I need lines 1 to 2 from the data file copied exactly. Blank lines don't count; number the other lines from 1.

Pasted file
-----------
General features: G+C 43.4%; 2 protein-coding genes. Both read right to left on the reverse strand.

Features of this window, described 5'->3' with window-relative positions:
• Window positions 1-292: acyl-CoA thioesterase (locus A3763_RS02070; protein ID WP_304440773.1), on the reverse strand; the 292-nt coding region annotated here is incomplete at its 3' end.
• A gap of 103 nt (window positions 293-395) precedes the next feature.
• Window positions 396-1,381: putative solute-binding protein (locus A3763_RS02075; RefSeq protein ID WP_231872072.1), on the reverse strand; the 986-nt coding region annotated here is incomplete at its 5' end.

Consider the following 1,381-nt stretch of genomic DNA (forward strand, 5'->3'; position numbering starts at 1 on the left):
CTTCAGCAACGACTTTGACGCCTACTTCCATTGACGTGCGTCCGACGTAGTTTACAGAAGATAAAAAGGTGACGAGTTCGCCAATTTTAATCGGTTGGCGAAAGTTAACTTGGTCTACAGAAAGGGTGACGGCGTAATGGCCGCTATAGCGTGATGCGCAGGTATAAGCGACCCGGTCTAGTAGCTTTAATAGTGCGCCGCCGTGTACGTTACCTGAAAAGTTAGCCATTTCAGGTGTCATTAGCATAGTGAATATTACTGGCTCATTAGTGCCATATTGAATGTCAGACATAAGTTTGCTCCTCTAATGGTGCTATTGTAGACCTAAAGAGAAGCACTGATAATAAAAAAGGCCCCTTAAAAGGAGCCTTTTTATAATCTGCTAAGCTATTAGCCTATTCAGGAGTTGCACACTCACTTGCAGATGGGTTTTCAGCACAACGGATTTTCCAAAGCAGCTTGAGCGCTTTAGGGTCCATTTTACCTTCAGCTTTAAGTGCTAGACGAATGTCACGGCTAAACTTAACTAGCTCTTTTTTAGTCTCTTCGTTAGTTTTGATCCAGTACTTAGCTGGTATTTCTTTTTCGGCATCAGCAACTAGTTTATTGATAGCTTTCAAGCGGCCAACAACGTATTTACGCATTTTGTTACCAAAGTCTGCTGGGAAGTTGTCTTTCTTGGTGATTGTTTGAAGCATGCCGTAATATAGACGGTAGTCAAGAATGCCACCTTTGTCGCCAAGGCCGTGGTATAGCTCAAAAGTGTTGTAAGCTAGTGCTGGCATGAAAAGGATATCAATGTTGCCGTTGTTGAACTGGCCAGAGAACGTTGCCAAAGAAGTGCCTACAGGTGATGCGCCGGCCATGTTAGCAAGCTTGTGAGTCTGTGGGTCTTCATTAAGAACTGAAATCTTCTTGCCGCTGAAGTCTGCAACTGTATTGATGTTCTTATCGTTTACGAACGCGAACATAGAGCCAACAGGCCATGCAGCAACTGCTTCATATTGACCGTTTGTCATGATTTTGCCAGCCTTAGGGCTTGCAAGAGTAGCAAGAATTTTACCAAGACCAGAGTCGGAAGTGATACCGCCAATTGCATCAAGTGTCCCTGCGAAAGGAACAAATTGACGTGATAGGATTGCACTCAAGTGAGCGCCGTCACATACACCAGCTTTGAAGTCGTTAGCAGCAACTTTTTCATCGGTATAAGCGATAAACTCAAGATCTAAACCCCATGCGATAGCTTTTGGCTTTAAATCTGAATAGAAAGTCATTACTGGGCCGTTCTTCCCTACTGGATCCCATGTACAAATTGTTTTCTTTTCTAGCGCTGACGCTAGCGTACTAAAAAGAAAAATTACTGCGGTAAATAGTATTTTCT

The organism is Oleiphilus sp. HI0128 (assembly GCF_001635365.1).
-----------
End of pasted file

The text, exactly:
General features: G+C 43.4%; 2 protein-coding genes. Both read right to left on the reverse strand.

Features of this window, described 5'->3' with window-relative positions: